The diameter of inner tube 10 is smaller than that of outer tube 11, so that tube 10 is receivable within tube 11 and is rotatable relative to tube 11. Attached to the end of tube 10 is a single-grip handle piece 12, and attached to the end of tube 11 is an identical handle piece 13.
In the exercise mode, the tubes may be pulled apart by the user by grasping their handle pieces with his hands and moving the hands away from each other and the tubes may be brought together by moving the hands toward each other.
As illustrated in FIG. 4, inner tube 10 is sealed at both ends to define a chamber which is oil-filled, preferably with a light-weight oil. Disposed within the chamber is a piston 14 whose actuating rod 15 projects from the end of the inner tube and is attached to the handle-end of the outer tube 11. Piston 14 is provided with flap-valves 16 of the type used in standard automotive shock absorbers. These valves alternately allow oil to pass through the piston in one direction only and act effectively as a throttle valve to produce a damping action resisting the compression of the exerciser and the expansion thereof.
When piston 14 travels to the right, the oil is forced through one flap valve into the left-hand section of the chamber, and when the piston moves back to the left, the oil flows through the other flap valve back into the right-hand section. The left-hand section of the chamber is somewhat smaller than the right-hand section even when the piston is positioned at the center of the chamber, due to the presence of the piston rod in the left-hand section. It is necessary, therefore, to provide a storage cavity 17 to compensate for this inequality.
The arrangement is such that when compression occurs, as shown in FIG. 4, oil passes through a spring-biased valve 18 into the storage cavity 17 which surrounds the main chamber, the valve allowing oil to pass in both directions. However, valve 18 is designed to present a higher flow resistance in compression, for then the oil is not discharged through the orifice of the valve but is forced through the narrow gaps of plates. On expansion, the oil which was forced into the storage cavity flows back into the chamber through the valve orifice without encountering much resistance.
Handle pieces 12 and 13 are molded out of a suitable high-strength synthetic plastic material, such as polyethylene or PVC. The two pieces are identical; hence only handle piece 12 will be described in detail. This piece includes a cylindrical cap 19 that is received over the handle-end of the inner tube 10 to protectively cover this end. Embedded in base 20 of cap 19 is a nut 21 which is threadably received on a bolt 22 projecting axially from the end of inner tube 10, thereby securing the handle piece to this end. Integral with base 20 and projecting therefrom is a U-shaped yoke formed by a pair of arms 23A and 23B whose extremities are bridged by a handle 24. The inner wall of handle 24 is scalloped to facilitate finger gripping.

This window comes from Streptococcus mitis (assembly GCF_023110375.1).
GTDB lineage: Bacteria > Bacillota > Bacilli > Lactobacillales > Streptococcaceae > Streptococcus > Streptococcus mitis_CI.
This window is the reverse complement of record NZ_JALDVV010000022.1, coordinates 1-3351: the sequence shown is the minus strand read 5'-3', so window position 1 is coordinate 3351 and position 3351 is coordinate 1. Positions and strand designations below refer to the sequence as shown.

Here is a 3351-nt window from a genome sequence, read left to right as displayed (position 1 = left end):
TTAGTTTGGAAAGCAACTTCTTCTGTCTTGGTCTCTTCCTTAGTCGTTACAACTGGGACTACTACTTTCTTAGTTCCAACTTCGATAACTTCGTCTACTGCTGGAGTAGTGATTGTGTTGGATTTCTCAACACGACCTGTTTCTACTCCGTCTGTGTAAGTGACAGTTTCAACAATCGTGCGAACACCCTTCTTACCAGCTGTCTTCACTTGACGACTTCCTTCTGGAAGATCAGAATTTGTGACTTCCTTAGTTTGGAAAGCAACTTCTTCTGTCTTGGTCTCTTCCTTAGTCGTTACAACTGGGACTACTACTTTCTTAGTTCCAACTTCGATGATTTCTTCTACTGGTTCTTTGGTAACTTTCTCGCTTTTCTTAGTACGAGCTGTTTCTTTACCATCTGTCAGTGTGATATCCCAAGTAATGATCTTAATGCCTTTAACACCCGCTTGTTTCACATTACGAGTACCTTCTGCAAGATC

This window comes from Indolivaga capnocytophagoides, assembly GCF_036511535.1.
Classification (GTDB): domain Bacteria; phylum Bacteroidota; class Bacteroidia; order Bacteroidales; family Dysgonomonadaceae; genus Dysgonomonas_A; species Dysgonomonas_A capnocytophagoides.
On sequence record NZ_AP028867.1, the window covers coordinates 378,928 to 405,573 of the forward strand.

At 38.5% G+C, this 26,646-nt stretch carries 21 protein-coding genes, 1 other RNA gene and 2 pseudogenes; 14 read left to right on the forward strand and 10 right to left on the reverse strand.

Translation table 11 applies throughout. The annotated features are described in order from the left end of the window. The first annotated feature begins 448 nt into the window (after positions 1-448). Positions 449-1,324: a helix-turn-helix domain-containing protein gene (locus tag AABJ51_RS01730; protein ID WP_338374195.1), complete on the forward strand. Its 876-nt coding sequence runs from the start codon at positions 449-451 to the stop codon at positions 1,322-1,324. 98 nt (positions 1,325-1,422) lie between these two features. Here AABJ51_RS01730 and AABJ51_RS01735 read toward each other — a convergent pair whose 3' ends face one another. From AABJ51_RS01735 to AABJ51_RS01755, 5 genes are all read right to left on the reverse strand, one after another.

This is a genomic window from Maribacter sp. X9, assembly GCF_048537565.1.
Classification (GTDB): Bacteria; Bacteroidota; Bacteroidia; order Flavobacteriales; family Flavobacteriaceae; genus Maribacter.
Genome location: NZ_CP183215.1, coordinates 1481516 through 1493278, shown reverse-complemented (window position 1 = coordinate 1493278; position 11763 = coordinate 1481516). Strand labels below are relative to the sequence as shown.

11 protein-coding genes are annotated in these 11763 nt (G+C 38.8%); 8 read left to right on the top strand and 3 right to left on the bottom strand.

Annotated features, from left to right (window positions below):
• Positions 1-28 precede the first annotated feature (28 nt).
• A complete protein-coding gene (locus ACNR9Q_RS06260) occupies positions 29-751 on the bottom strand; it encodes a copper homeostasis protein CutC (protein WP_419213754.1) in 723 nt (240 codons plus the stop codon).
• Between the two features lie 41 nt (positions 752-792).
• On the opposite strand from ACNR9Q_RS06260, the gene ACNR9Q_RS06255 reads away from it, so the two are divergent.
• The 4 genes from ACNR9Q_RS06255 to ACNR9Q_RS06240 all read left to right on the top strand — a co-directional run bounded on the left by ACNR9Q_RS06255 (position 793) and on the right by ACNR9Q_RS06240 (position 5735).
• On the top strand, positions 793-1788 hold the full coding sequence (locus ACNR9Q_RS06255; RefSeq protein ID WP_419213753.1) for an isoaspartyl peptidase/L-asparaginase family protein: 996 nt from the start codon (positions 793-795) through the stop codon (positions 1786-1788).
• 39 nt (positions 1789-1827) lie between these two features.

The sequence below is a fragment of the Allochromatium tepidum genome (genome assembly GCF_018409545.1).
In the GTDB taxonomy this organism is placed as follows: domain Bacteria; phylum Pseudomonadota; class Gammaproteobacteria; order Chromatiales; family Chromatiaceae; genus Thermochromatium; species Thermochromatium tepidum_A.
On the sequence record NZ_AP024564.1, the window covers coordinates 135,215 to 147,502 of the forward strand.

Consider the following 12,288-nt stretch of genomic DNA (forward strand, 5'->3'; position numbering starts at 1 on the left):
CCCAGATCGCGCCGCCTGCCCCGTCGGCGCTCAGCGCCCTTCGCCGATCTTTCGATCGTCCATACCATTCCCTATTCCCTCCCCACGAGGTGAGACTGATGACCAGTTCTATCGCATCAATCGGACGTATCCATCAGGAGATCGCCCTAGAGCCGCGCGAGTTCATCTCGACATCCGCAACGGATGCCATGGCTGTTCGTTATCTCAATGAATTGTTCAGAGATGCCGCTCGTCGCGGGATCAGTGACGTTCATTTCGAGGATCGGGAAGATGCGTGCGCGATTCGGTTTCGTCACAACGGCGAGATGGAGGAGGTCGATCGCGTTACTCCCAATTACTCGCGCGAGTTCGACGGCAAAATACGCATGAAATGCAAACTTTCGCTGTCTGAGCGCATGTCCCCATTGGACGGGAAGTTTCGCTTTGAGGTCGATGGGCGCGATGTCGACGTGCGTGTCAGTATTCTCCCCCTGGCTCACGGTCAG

Thus the handle pieces, which serve to protectively cover the handle-ends of the inner and outer telescoping tubes of the bar and to avoid catching of clothing in these ends, make it possible for a user to hold the exerciser between his hands and to pull the tubes in and out in the manner shown in FIG. 5 or between either hand and either foot in the manner shown in FIG. 6.
For some exercises, it is necessary to effectively enlarge the handle pieces so that each may be manipulated by two hands or two feet, making it possible, for example, for two individuals to use the same exerciser--one person grasping one handle piece with both hands and the other person grasping the other handle piece in the same way.
To this end, the handle of each piece is provided with a longitudinal bore 25 through which one may insert a crossbar 26 whose end portions project from the handle at either side thereof to afford a symmetrical pair of handle extensions. The handle piece is molded of synthetic plastic material having some degree of resilience with annular ribs formed within bore 25. The crossbar is preferably formed of chrome-plated metal tubing whose diameter matches that of the bore, the bar being engaged and held in place by the yieldable internal bore ribs (not shown). These crossbars, as shown in FIG. 7, also make it possible for an individual exerciser to operate the device with his two hands gripping the crossbar at one end, and his two feet engaging the crossbars at the other end, so that all extremities of the body can be subjected to an exercise regimen.
The exerciser in accordance with the invention lends itself to a program based on how many push-pull cycles one can carry out in a unit of time (60 seconds). Each cycle involves a complete compression and expansion of the hydraulic bar.
As pointed out previously, because of the incompressibility of the oil in the tube, the motion in the course of both strokes in a full cycle is linear and affords uniform resistance to motion (isotonic) throughout the entire stroke length, so that the exercising effect is even and free of strain variations in both expansion and contraction. Moreover, with each phase of the workout cycle, one transfers from contraction to relaxation to contraction, and there exists a brief recovery period sufficient to eliminate exercise residuals and to minimize fatigue.